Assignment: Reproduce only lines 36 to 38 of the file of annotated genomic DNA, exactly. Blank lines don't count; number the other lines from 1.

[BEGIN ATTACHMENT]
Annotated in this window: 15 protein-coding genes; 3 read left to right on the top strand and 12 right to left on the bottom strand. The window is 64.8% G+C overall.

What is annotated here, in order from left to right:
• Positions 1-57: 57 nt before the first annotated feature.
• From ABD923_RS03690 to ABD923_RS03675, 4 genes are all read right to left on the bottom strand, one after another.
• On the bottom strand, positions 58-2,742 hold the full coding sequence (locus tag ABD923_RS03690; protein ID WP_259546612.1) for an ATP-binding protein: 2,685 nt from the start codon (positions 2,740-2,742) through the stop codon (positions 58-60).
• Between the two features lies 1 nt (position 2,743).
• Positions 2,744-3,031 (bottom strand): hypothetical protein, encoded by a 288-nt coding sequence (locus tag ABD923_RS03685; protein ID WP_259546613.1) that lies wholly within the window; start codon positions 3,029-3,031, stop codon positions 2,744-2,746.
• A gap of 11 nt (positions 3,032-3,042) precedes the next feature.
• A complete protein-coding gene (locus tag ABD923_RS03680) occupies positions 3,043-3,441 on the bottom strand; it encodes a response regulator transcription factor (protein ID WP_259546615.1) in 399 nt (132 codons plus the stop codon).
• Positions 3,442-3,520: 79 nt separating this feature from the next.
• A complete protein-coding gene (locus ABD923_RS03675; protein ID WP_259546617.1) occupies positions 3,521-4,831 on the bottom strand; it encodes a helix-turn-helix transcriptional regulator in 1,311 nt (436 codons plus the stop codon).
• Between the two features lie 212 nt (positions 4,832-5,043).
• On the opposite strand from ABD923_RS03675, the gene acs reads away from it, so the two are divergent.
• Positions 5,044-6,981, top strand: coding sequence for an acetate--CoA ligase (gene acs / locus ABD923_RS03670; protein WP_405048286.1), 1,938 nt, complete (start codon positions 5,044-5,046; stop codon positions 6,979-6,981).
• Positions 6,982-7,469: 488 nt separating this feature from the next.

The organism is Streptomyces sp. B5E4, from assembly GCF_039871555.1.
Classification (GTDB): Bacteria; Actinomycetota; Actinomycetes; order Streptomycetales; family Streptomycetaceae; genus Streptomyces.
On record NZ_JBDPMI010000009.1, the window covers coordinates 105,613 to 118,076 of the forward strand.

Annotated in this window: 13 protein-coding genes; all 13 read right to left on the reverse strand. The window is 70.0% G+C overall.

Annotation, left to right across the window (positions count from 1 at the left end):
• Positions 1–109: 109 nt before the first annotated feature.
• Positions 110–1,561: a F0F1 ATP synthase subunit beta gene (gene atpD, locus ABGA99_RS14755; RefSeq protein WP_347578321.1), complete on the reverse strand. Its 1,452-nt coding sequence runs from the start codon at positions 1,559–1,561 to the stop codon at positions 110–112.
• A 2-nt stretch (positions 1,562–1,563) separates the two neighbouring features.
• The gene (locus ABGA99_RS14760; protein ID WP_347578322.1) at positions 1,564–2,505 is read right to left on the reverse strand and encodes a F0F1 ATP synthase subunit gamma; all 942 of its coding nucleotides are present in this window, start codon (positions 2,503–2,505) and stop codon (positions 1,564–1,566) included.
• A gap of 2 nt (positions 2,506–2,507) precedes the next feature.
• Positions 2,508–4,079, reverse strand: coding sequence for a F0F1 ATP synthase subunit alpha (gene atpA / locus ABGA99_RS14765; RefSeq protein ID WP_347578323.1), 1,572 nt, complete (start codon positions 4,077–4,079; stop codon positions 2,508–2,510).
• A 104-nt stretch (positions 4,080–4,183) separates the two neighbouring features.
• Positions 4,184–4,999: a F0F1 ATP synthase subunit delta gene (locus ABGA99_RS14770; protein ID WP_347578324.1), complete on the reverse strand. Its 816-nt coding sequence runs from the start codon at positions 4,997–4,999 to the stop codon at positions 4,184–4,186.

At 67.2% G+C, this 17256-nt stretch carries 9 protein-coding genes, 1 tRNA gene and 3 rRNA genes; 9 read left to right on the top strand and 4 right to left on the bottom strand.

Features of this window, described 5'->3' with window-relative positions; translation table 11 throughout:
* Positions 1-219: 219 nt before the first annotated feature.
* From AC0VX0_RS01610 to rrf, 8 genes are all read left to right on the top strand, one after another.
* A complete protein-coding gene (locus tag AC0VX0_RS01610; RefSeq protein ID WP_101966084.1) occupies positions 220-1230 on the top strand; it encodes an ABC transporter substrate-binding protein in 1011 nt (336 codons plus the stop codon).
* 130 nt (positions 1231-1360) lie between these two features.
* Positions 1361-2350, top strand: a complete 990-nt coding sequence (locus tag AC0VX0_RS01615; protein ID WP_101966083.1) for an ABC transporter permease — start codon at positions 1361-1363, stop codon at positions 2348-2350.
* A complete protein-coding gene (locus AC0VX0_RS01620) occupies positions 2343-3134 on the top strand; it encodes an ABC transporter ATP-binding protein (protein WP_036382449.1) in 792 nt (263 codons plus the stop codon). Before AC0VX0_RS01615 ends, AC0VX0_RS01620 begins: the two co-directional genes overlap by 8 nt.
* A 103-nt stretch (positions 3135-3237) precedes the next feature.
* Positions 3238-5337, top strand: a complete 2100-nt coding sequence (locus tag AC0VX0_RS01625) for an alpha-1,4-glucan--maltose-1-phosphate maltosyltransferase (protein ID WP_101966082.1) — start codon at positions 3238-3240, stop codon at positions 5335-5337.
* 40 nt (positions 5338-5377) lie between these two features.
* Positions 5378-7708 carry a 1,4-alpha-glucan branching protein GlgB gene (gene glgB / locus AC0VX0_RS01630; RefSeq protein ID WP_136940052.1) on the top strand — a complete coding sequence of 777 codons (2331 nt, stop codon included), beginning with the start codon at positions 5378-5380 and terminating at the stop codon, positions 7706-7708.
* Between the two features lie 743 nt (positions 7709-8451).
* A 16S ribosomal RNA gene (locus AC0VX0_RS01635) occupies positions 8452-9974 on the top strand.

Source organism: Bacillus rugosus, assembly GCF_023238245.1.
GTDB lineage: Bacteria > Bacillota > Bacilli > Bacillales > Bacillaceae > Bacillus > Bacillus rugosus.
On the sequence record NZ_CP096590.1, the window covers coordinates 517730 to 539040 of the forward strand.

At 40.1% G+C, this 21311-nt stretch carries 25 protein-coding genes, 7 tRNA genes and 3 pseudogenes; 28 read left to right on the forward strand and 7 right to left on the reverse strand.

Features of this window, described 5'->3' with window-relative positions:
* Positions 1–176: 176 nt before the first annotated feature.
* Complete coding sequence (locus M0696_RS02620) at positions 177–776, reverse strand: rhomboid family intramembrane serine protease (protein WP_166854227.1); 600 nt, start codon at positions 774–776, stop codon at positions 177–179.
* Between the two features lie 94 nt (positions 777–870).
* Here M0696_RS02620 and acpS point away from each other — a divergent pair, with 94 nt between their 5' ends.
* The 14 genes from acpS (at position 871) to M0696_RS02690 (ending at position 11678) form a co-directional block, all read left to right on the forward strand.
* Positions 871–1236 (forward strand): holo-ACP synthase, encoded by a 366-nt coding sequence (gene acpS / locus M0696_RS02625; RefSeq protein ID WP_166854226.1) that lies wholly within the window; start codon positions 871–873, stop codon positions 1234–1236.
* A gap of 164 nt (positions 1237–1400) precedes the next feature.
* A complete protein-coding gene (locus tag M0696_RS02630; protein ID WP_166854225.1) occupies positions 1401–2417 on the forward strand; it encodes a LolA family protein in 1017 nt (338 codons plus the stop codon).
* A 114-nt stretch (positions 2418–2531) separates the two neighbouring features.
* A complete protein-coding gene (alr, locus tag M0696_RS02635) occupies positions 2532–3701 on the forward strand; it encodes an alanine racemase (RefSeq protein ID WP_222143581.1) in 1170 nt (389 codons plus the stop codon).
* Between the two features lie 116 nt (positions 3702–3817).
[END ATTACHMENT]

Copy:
* A complete protein-coding gene (locus AC0VX0_RS01620) occupies positions 2343-3134 on the top strand; it encodes an ABC transporter ATP-binding protein (protein WP_036382449.1) in 792 nt (263 codons plus the stop codon). Before AC0VX0_RS01615 ends, AC0VX0_RS01620 begins: the two co-directional genes overlap by 8 nt.
* A 103-nt stretch (positions 3135-3237) precedes the next feature.
* Positions 3238-5337, top strand: a complete 2100-nt coding sequence (locus tag AC0VX0_RS01625) for an alpha-1,4-glucan--maltose-1-phosphate maltosyltransferase (protein ID WP_101966082.1) — start codon at positions 3238-3240, stop codon at positions 5335-5337.